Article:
"Oh, Nora, what will become of us-of me? And to think that I cannot prevent it—cannot forewarn. It is too dreadful what I have seen this time-too fearful!" Then in an abrupt tone-"But I will-I must -anything to save him!" Despairingly-"Save him! Nothing can save him; he is doomed-doomed-and I-I know it, and yet I dare not confide in any but you, Nora, for I should not be believed-I should be derided, laughed at, aye, even accused of insanity. But you, Nora, you at least know the fatal truth, for has it not often-alas! too often-been proved to you?"

"Miss Catherine, honey, unburthen your mind to

me-do, accushla. Shure, it's asier you'll be after it. You've not been after having another vision of—”

Before she could utter the name, it died unspoken upon her lips, as a sudden and fearful clap of thunder shook the mud walls of the cabin, causing the woman and the frightened girl to look at each other with ghastly terror in their faces. Nora crossed herself, while her lips muttered a prayer. Another and more violent clap followed the first. Catherine, the strong-hearted, brave girl, who was never known to give way or evince any signs of fear at either fortune or weather, now, in an agony of fright and despair, threw herself at the feet of her foster-mother, and buried her face in her lap. She remained motionless in this attitude till the storm had nearly passed. Nora appealed to her, and caressingly tried to raise the hidden face, over which the long, dark hair now fell in thick masses.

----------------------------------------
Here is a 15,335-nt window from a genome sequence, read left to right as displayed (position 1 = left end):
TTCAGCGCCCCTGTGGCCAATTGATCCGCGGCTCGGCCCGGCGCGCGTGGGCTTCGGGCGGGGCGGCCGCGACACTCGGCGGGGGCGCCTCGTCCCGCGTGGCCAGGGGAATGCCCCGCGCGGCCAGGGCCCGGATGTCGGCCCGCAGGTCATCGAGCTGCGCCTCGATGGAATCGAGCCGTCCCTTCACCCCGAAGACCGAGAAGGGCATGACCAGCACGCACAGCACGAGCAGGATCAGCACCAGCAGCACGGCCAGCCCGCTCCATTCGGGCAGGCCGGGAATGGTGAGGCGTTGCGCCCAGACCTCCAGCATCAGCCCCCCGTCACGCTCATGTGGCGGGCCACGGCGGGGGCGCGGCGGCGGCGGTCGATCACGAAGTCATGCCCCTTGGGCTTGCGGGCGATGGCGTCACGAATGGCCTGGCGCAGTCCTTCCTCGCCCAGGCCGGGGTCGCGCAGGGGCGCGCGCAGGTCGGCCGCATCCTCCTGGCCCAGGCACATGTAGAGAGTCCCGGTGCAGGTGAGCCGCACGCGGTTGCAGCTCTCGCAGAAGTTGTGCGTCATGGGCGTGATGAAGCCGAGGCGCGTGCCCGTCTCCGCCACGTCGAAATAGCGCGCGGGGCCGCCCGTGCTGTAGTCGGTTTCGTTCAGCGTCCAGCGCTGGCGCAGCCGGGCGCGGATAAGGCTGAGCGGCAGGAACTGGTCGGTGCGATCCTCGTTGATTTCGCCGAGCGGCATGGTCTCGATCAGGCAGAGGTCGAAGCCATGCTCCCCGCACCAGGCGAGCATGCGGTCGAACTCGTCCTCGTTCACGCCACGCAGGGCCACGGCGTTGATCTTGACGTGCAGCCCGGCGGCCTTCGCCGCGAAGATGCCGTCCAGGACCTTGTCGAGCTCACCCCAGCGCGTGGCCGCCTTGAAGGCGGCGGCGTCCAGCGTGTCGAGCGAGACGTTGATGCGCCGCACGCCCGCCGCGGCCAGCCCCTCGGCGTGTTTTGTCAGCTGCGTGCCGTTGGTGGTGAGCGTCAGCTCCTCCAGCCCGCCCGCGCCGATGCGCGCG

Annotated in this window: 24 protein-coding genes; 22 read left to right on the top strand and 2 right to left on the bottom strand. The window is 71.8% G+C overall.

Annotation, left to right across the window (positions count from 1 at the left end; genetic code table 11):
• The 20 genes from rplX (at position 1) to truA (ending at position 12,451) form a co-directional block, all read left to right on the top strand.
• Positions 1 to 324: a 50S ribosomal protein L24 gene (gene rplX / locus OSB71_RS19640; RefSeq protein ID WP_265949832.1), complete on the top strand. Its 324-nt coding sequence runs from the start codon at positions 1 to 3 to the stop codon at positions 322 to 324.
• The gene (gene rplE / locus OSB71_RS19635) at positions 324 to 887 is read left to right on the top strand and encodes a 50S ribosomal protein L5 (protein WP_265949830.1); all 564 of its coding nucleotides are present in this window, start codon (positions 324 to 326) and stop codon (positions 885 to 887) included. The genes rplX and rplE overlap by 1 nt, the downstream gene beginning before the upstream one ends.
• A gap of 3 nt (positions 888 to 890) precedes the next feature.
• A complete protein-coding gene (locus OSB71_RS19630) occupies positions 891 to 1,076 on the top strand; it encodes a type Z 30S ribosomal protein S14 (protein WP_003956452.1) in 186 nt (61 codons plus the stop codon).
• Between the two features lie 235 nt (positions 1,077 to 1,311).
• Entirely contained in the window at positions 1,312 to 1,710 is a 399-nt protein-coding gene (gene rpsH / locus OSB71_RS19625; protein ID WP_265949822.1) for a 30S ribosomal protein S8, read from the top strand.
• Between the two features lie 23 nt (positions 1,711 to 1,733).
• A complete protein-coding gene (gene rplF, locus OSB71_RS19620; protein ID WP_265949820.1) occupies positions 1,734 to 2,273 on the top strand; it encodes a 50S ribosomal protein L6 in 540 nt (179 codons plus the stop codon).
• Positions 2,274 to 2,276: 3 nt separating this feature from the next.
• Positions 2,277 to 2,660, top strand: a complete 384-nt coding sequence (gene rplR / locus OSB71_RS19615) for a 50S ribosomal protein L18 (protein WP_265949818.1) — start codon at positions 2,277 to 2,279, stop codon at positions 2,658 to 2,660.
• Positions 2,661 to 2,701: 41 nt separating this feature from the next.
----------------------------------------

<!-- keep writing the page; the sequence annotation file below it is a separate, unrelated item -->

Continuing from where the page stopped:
"Avourneen, listen to me, darling-to your own Nora, who has always been able to give you the little bit of comfort, an' shure this time it won't fail me, anyhow. But first open your heart to me, and tell me how many figures you saw in the vision this time, and if— if "the words fell tremblingly from her lips-“ he was there ?"

"Alas! yes, she and the Englishman stood one upon each side of him, with their arms encircled above him; a shadow, wearing my form came between them, it pointed threateningly to something in the distancewhat, I could not distinguish, and as I strained my eyes to see what it was, a veil seemed to envelope the group, then gradually faded into almost darkness, and when I looked up again twilight had set in. Then, for a moment, I believed that I must have fallen asleep, and dreamed the whole fearful vision; but my delusion was but momentary, for old Nanny, the lodge-keeper, at that very moment appeared and told me that she was sure I must have been conversing with the fairies, as she had been watching me from the other side of the